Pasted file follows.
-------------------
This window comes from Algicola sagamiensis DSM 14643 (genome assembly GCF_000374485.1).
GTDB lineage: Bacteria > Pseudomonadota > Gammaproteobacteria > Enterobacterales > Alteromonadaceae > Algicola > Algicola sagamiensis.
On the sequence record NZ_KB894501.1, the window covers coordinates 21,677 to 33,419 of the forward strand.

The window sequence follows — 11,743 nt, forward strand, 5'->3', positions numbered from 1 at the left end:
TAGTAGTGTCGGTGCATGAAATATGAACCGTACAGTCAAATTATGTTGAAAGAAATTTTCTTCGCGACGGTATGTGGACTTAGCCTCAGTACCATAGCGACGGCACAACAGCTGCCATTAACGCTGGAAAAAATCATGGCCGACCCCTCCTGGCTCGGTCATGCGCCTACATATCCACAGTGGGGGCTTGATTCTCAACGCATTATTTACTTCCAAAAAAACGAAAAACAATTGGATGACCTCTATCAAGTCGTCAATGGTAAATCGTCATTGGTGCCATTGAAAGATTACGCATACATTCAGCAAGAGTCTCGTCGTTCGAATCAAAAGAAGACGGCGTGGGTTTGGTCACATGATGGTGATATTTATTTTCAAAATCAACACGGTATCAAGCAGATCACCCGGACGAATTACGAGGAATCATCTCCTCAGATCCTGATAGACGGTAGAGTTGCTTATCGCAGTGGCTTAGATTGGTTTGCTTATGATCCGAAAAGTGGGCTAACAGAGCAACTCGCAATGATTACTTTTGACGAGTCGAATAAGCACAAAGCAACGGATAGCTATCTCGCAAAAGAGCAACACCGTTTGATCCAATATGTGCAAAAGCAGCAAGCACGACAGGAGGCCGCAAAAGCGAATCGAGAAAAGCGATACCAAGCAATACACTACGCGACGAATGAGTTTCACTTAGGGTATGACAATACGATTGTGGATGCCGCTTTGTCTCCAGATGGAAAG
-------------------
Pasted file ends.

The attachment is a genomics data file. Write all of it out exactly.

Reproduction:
This window comes from Algicola sagamiensis DSM 14643 (genome assembly GCF_000374485.1).
GTDB lineage: Bacteria > Pseudomonadota > Gammaproteobacteria > Enterobacterales > Alteromonadaceae > Algicola > Algicola sagamiensis.
On the sequence record NZ_KB894501.1, the window covers coordinates 21,677 to 33,419 of the forward strand.

The window sequence follows — 11,743 nt, forward strand, 5'->3', positions numbered from 1 at the left end:
TAGTAGTGTCGGTGCATGAAATATGAACCGTACAGTCAAATTATGTTGAAAGAAATTTTCTTCGCGACGGTATGTGGACTTAGCCTCAGTACCATAGCGACGGCACAACAGCTGCCATTAACGCTGGAAAAAATCATGGCCGACCCCTCCTGGCTCGGTCATGCGCCTACATATCCACAGTGGGGGCTTGATTCTCAACGCATTATTTACTTCCAAAAAAACGAAAAACAATTGGATGACCTCTATCAAGTCGTCAATGGTAAATCGTCATTGGTGCCATTGAAAGATTACGCATACATTCAGCAAGAGTCTCGTCGTTCGAATCAAAAGAAGACGGCGTGGGTTTGGTCACATGATGGTGATATTTATTTTCAAAATCAACACGGTATCAAGCAGATCACCCGGACGAATTACGAGGAATCATCTCCTCAGATCCTGATAGACGGTAGAGTTGCTTATCGCAGTGGCTTAGATTGGTTTGCTTATGATCCGAAAAGTGGGCTAACAGAGCAACTCGCAATGATTACTTTTGACGAGTCGAATAAGCACAAAGCAACGGATAGCTATCTCGCAAAAGAGCAACACCGTTTGATCCAATATGTGCAAAAGCAGCAAGCACGACAGGAGGCCGCAAAAGCGAATCGAGAAAAGCGATACCAAGCAATACACTACGCGACGAATGAGTTTCACTTAGGGTATGACAATACGATTGTGGATGCCGCTTTGTCTCCAGATGGAAAG